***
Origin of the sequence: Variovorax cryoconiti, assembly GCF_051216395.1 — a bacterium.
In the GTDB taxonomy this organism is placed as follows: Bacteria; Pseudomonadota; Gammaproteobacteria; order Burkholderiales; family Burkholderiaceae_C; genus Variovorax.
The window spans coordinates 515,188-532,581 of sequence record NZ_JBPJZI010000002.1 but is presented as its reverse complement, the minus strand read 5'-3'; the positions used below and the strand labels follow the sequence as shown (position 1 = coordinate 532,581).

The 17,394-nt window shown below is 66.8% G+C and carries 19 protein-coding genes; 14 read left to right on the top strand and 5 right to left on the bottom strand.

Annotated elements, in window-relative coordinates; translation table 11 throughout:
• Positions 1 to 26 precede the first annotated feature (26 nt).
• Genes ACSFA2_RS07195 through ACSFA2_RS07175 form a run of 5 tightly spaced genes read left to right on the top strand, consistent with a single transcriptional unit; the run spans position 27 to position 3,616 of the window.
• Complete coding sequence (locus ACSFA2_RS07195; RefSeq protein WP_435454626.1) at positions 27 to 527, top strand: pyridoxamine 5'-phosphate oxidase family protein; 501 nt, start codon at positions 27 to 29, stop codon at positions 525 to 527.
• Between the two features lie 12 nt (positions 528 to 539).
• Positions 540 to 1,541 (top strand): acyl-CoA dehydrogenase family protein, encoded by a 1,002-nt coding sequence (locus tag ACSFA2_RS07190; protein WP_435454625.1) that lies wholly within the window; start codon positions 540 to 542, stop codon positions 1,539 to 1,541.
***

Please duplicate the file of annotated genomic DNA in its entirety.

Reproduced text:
Origin of the sequence: Variovorax cryoconiti, assembly GCF_051216395.1 — a bacterium.
In the GTDB taxonomy this organism is placed as follows: Bacteria; Pseudomonadota; Gammaproteobacteria; order Burkholderiales; family Burkholderiaceae_C; genus Variovorax.
The window spans coordinates 515,188-532,581 of sequence record NZ_JBPJZI010000002.1 but is presented as its reverse complement, the minus strand read 5'-3'; the positions used below and the strand labels follow the sequence as shown (position 1 = coordinate 532,581).

The 17,394-nt window shown below is 66.8% G+C and carries 19 protein-coding genes; 14 read left to right on the top strand and 5 right to left on the bottom strand.

Annotated elements, in window-relative coordinates; translation table 11 throughout:
• Positions 1 to 26 precede the first annotated feature (26 nt).
• Genes ACSFA2_RS07195 through ACSFA2_RS07175 form a run of 5 tightly spaced genes read left to right on the top strand, consistent with a single transcriptional unit; the run spans position 27 to position 3,616 of the window.
• Complete coding sequence (locus ACSFA2_RS07195; RefSeq protein WP_435454626.1) at positions 27 to 527, top strand: pyridoxamine 5'-phosphate oxidase family protein; 501 nt, start codon at positions 27 to 29, stop codon at positions 525 to 527.
• Between the two features lie 12 nt (positions 528 to 539).
• Positions 540 to 1,541 (top strand): acyl-CoA dehydrogenase family protein, encoded by a 1,002-nt coding sequence (locus tag ACSFA2_RS07190; protein WP_435454625.1) that lies wholly within the window; start codon positions 540 to 542, stop codon positions 1,539 to 1,541.